Being old has its own special appeal
It just keeps going. My 15-year-old Toyota 4Runner recently crossed the 340,000-mile threshold and shows no signs of stopping. I realize by writing this it will inevitably die tomorrow.
Some of you out there consider any car with more than 100,000 miles to be “old” or “ready to replace.” Me? I think a car is just getting broken in at that point. You only really get to know a car once it has passed the 100K mark.
That’s when you find out what your car is made of. Any lemon can slog along long enough to see the odometer hit six digits. A decent car might see 150,000. But a good one, the kind you pass down to children, laughs at 200,000 and keeps on rolling.
The 4Runner is not perfect, no car with that many miles is. But it’s been as close to perfect as any vehicle I’ve owned. My son, who is four years from a license, has already claimed it as his. We’ll see. I still plan on being behind the wheel in 2022, and at that point it may have crossed the 400,000-mile mark.
There’s a sense of misplaced pride when someone asks me how many miles it has — as if I am responsible for its longevity. Truth is, I haven’t had to do much to it. A wheel bearing was replaced. A front CV axle was, too. Other than that, I just put gas in it, keep good tires on it and change the oil once in a while.
It turns out, I’m not alone when it comes to high mileage pride. After a little digging on the internet, I discovered clubs for high mileage vehicle owners, and their stories put mine to shame.
There is even a million-mile club, reserved for cars that have hit seven digits and are still on the road. The winner of them all appears to be a 1966 Volvo, which at last count was above 3 million miles. Irvin Gordon bought the car new for $4,150.
Not far behind Gordon is a man from Michigan who has put more than 1 million miles on a 2006 Chevrolet Silverado. A Honda Accord has also crossed the million-mile mark, and a 1996 Dodge truck has hit the number, too. So has a 1989 Saab and an ’83 Lincoln Town Car. I’m sure there are others with the same distinction that didn’t get a party in their honor or their place on a website.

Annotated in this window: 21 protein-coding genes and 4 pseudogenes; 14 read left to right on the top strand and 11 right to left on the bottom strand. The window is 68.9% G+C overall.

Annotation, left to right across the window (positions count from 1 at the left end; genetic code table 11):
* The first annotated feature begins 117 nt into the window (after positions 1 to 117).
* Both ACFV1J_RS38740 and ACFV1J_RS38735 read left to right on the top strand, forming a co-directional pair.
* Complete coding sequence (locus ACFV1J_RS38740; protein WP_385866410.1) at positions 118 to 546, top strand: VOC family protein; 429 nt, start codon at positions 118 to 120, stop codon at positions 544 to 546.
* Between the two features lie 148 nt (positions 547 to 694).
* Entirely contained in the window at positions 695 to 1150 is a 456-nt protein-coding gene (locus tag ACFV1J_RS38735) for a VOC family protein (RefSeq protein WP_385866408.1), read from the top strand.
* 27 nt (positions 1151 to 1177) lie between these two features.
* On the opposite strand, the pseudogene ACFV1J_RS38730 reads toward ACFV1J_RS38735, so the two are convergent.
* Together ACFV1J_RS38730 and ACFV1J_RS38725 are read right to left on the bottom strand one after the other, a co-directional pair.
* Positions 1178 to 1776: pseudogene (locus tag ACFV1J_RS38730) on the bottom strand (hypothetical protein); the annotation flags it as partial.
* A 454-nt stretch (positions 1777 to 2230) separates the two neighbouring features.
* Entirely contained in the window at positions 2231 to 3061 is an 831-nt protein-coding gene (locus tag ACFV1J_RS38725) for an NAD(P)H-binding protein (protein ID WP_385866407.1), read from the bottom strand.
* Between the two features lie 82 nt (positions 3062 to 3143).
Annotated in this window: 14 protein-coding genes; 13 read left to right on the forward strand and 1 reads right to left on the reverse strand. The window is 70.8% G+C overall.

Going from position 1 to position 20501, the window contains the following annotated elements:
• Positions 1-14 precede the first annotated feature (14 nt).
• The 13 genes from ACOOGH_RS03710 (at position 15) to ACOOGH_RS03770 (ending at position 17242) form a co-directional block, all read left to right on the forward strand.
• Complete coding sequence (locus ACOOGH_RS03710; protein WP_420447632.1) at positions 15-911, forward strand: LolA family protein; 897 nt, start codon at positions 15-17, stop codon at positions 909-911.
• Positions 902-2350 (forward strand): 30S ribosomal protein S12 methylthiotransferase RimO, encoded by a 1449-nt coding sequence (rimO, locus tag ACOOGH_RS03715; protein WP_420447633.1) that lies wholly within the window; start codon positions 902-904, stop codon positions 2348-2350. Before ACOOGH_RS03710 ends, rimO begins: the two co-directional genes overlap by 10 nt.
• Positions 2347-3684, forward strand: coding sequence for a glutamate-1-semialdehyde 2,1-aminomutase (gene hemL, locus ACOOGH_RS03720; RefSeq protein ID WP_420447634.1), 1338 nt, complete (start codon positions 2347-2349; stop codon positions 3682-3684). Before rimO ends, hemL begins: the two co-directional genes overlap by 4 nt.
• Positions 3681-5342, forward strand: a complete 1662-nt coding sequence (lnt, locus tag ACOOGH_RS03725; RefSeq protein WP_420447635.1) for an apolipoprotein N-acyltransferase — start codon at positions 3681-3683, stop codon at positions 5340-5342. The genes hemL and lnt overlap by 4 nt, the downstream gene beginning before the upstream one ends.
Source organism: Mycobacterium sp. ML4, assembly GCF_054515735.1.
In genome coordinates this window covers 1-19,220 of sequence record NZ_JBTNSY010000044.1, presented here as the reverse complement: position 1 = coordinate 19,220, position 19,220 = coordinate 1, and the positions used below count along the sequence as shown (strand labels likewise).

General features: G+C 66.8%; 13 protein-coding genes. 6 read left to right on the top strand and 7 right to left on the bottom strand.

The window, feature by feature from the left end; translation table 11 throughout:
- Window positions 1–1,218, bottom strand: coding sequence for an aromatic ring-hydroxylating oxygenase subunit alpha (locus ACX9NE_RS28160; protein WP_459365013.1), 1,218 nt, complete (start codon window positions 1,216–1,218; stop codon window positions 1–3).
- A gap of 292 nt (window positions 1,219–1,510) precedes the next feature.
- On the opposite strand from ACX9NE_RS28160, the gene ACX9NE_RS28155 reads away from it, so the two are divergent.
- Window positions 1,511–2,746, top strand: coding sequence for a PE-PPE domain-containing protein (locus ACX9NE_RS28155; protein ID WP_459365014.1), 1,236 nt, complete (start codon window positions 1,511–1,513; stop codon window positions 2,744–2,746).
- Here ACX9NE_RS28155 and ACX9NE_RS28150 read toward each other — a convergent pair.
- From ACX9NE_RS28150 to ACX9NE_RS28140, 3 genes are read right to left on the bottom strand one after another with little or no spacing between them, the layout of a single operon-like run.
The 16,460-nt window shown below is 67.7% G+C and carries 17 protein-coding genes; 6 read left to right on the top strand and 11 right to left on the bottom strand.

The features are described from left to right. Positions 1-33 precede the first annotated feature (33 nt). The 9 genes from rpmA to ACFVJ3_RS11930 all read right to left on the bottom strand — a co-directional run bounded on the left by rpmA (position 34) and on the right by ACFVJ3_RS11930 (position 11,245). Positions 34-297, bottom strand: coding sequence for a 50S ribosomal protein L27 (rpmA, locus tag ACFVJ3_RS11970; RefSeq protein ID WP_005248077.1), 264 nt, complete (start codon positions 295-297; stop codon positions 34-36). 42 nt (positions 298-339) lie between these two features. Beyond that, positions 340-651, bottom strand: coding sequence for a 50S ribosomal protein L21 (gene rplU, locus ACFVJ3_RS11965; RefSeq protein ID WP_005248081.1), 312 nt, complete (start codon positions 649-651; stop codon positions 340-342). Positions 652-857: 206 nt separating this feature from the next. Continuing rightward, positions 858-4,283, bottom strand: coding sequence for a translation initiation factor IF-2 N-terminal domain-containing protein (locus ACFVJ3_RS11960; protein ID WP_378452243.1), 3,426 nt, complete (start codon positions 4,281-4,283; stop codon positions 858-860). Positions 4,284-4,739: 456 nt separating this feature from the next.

Why do some of these vehicles keep rolling while so many do not? The million-mile club has members from several manufacturers, so it’s not as if one company makes a car that’s far superior to all others. I think it’s the individual driving the car that matters most.
If a car has been on the road for a million miles, the owner has spent his or her fair share of time under the hood — or waiting in the lobby at the repair shop. These people continue to invest in vehicles when the rest of us would cut our losses and move on. Instead of dumping it for a newer model, they just keep sinking cash into it. And they keep driving it. It turns out that doing this is much cheaper than buying a new vehicle every five to six years.
It’s an approach that runs counter to American culture these days. Just about everything is made to be used, abused and thrown out today. We replace things that are not broken. We desire what is new and shiny. We despise things that are old, simply because they are old.
There’s nothing wrong with buying new things; our economy depends on it. But we lose something when we dismiss things that are old for the sake of the new. How many of us have lamented: “They don’t make ’em like they used to.” We could be talking about cars, washing machines or houses. We long for this fuzzy idea — even if it isn’t 100 percent accurate — of better-made products that lasted a lifetime. We desire things that last, even as we continue to buy things that don’t.
My 4Runner probably won’t see 1 million miles — at least not with me behind the wheel. It would take me another 50 years to hit that number and I don’t think I’ve got 50 years left in me. But maybe some other nostalgic fool will buy it and keep it on the road — or maybe one of my children will keep it running. Maybe they will recognize that this thing once had value and still does. If so, they will understand that being old has its own special kind of appeal; that newer isn’t always better. As someone who gets older every day, I hope more of us begin to understand that.
Publisher Luke Horton can be reached at email@example.com.